Cardinals DC: Tyrann Mathieu will be ‘as close to the ball’ as possible in 2017

Jan 19, 2017, 7:49 PM | Updated: Jan 20, 2017, 11:22 am

Arizona Cardinals free safety Tyrann Mathieu (32) looks at the replay board during the second half ...

Arizona Cardinals free safety Tyrann Mathieu (32) looks at the replay board during the second half of an NFL football game against the Los Angeles Rams , Sunday, Oct. 2, 2016, in Glendale, Ariz. (AP Photo/Rick Scuteri)

(AP Photo/Rick Scuteri)

Arizona Cardinals defensive coordinator James Bettcher joined Ron Wolfley and Paul Calvisi on Arizona Sports 98.7 FM’s Big Red Rage on Wednesday. He discussed the Cardinals’, the NFL playoffs, the season that just passed and the season ahead.

Here are a few notable excerpts from his sit-down.


Safety Tyrann Mathieu began 2016 playing as a deep safety as the Cardinals attempted to ease him back from his ACL tear from the season before.

Even when he moved back into his natural slot position, he wasn’t the same. Ultimately, a shoulder injury derailed his season. Mathieu recorded just 35 tackles and one interception in 10 games played during 2016.

Bettcher has no doubt Mathieu will benefit from his usual offseason of work to make a comeback. The goal: Returning to his 2015 form.

“Your expectations for him will never exceed those for himself. He’s his harshest critic, he loves to play the game, he just wants to make a difference, period,” Bettcher said.

As for where Mathieu is playing, don’t expect the Honey Badger to be playing deep safety to start 2017.

“(He’s) a guy that will be back as close to the ball as we can get him, period,” Bettcher added. “Every down we’re going to find a way to get him close to the ball in the nickel position, blitzing outside, inside, from the safety position, a guy who will cover the best slot player on the opposite side of the field — a guy, if you look back, we matched up with a lot of tight ends two years ago.”


It was clear in 2016 that first-round pick Robert Nkemdiche had a learning curve to tune himself to.

Early on, he was simply benched. An ankle injury had something to do with it, as did the Cardinals’ defensive line depth, but toward the end of the year, head coach Bruce Arians made it clear his defensive tackle had some growing up to do.

Arizona saw progress late in the season, even if Nkemdiche closed 2016 with just a single tackle.

“I think as a young player coming into this league, one of the things you have to learn quick is how to manage your day-to-day routine,” Bettcher said. “That day-to-day routine might be how you take care of your body, it might be stuff you do off the field, it might be commitments off the field, it might be how much you’re watching tape off the field, out of the meeting room. It may be what you’re doing inside the building and how you’re doing what you’re doing inside the building.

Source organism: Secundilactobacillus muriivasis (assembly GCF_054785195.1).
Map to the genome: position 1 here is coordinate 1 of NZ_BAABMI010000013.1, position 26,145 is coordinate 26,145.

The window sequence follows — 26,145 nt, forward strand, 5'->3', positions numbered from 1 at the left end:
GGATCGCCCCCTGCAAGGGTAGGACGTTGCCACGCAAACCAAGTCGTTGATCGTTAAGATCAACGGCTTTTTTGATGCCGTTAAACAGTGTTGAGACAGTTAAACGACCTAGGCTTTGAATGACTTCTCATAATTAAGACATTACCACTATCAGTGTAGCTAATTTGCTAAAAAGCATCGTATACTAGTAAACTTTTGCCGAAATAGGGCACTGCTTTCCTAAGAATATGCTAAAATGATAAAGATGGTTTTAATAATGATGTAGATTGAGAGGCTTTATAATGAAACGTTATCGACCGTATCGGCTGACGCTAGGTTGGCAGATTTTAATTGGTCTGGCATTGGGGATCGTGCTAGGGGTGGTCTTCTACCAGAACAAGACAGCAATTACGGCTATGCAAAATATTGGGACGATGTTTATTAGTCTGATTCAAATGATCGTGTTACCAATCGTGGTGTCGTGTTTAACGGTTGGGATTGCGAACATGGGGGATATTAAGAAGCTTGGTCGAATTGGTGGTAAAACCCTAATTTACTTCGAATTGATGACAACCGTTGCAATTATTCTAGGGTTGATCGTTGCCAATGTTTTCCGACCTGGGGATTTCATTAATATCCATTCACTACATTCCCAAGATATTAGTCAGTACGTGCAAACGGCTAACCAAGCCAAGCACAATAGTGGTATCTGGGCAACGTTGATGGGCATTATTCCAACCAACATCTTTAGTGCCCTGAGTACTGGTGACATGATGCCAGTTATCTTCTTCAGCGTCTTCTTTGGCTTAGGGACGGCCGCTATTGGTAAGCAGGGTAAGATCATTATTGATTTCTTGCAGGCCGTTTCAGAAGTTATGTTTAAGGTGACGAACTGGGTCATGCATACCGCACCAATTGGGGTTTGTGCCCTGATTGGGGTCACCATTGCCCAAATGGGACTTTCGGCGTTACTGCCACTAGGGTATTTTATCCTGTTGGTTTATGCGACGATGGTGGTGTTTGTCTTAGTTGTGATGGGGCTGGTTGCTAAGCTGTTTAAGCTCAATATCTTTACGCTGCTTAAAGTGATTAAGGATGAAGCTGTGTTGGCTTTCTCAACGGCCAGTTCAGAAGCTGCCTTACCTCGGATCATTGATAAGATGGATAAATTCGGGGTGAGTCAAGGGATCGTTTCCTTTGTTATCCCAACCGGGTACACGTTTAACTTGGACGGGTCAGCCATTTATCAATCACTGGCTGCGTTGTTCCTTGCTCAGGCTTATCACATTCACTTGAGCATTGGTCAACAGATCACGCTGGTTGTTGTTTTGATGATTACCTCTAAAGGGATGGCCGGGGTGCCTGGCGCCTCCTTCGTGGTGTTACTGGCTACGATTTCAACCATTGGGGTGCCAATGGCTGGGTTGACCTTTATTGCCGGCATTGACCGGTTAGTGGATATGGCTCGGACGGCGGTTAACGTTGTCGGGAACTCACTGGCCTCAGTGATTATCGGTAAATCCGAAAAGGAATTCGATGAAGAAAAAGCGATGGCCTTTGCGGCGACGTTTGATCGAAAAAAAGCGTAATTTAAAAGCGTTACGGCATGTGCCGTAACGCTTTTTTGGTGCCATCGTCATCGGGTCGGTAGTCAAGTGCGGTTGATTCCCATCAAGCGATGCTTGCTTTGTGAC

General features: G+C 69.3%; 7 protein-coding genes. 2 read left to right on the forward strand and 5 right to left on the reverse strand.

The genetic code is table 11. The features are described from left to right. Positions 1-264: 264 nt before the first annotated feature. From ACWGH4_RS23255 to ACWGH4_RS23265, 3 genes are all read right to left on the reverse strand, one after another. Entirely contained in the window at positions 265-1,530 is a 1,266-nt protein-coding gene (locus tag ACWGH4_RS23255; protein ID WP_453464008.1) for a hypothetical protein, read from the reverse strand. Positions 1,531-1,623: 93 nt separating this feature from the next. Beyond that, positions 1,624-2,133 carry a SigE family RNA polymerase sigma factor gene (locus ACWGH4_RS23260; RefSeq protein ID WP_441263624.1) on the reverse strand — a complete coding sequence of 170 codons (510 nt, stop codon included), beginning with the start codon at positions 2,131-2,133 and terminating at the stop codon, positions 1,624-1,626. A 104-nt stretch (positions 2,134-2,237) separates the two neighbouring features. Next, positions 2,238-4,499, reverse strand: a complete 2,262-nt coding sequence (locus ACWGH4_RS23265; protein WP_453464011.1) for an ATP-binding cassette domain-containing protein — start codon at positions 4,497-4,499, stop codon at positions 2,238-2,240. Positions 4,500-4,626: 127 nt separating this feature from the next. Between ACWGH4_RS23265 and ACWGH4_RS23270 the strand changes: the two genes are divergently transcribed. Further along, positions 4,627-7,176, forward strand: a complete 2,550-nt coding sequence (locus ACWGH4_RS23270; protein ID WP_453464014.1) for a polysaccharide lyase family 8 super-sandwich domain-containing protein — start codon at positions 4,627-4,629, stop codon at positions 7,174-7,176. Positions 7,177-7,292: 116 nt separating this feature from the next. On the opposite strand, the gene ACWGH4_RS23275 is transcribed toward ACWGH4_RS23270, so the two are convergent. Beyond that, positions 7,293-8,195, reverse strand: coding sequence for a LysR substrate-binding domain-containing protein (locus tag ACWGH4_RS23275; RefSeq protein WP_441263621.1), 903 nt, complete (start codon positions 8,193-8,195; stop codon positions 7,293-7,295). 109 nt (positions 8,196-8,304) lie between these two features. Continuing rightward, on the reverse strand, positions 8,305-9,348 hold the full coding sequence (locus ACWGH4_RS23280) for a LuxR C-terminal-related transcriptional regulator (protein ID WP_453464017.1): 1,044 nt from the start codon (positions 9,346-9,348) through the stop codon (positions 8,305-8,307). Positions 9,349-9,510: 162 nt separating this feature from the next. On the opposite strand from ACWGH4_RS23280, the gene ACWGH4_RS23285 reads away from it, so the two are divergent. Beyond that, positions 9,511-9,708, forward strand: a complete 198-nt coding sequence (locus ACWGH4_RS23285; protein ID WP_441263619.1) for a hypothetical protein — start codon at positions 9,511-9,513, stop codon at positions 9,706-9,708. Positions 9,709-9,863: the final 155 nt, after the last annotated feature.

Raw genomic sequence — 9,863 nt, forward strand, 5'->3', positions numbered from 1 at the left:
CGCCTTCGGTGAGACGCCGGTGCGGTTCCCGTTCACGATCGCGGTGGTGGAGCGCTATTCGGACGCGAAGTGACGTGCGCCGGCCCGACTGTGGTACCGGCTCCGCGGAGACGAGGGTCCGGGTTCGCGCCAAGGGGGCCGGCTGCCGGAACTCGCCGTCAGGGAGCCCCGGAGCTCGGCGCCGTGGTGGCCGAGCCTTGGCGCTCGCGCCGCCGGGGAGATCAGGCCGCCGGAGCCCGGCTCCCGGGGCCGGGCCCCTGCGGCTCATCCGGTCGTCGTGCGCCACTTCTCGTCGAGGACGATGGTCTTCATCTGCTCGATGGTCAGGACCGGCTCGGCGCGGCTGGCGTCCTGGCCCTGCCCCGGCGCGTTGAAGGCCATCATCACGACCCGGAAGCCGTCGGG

“Robert had to learn that,” Bettcher added. “Toward the ned of the year, you saw a guy that started to grow and started to figure out some of those things that’s necessary to use the skills and talents he has to play in this league.”


Injuries to Tyvon Branch and Mathieu gave other Arizona defensive backs opportunity this past season.

First to step up was Tony Jefferson. Second was reserve D.J. Swearinger, the fourth-year pro who latched onto the Cardinals after two busy seasons with the Houston Texans.

Bettcher heaped praise on Swearinger for his work ethic.

“You see how passionate he is when he plays. He’s a sparkplug, he flies around. A guy that really assumed towards really the second half of the season — last three-quarters of the season — assumed a core role as a communicator on the back end for us,” Bettcher said.

“You saw him during snaps, he’s running up to the linebackers, he’s running all over the place, just making sure we’re on the same page. I haven’t been around a guy, to be honest with you, that has studied as much tape as he has,” the coordinator said. “Our guys all have iPads that have tape on it. You look at the amount of time he spends watching tape. It is crazy at how much tape. He just loves the game.”


Need a pick for the Cardinals’ most improved player next season?

Bettcher is taking $LB Deone Bucannon.

“I think this will be a year that I anticipate him having not just a good year, a great year,” the defensive coordinator said.

So how can Bucannon improve after recording 91 tackles with four pass deflections in his third year, which was shortened to 13 games due to injury?

“His eyes. That’s just playing the position. Being down close to the box, seeing those offensive linemen and the back. When an offensive lineman pulls or a back steps this way, and the difference in being able to read your keys more consistently. That is honestly just playing the game more,” Bettcher said.

“He has instincts, he has speed. He can go punch or strike 300-pound offensive linemen. And he flies around and plays the game with as much passion as anybody. He just needs to play the position more.”

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